We all know the story of Noah―the world was corrupt so God decided to flood the earth and begin again with the exception of Noah, who built and ark where he dwelled safely until the flood waters receded.
While everyone else was destroyed, Noah was saved. An obvious question is why, why was he singled out and saved? In a very unusual move, the Torah actually tells us why. Any regular reader of Torah knows that the Bible almost always makes us guess about the reasons behind biblical decision making. We don't usually know why things happen or how characters are feeling or what they look like, etc. Instead, we're forced to use analysis and creativity and tradition to answer those questions. But here, the Torah just comes out and tells us that Noah was righteous and that's why he was saved.
But what's interesting is that Torah doesn't stop there. The Torah doesn't simply say Noah was "righteous," it adds a caveat, explaining that, Noah was righteous "in his generation." Remember, his generation was corrupt and violent.
So is this caveat a compliment or a criticism? An accolade or a reproach? Can Noah be viewed as righteous, or, is Noah better understood as righteous "in his generation?" If Noah is only righteous in a generation of corruption, surely that colors our understanding of this biblical figure.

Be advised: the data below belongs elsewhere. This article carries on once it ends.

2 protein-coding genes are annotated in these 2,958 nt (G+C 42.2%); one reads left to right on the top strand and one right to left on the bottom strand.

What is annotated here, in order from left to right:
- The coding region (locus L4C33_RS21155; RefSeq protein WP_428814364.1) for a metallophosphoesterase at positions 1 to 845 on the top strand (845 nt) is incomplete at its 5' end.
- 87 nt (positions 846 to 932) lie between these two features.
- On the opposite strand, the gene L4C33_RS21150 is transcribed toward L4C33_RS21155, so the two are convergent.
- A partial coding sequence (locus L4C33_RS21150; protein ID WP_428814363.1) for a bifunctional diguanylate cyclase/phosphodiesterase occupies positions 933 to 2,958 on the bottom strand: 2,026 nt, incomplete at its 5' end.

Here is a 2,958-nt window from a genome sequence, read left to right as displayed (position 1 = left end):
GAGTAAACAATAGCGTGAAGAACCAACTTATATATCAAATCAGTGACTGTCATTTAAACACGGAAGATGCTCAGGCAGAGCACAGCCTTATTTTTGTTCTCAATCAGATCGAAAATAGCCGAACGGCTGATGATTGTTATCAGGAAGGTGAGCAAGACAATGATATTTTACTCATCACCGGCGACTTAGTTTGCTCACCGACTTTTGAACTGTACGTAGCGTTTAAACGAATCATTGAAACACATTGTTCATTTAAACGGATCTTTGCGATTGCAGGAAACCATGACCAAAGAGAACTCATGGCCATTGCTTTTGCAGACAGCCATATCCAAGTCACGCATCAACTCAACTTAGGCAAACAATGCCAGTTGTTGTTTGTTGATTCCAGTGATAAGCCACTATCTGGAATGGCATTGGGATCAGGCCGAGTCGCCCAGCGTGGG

These ideas got me thinking about how we understand our young children. Do we understand children objectively, as individuals, or in a larger context? Do we get to know each child on their own terms, or to understand a child, do we have to compare that child to others? In short, like Noah, I wonder if children require a caveat?
When in your life has comparison within community been a help in understanding children and when has it been a hindrance? The story of Noah reminds us to be aware of the tension between these poles as we continue to nurture the development our young children.
Rabbi Diana Fersko serves as Associate Rabbi at the Stephen Wise Free Synagogue in New York City.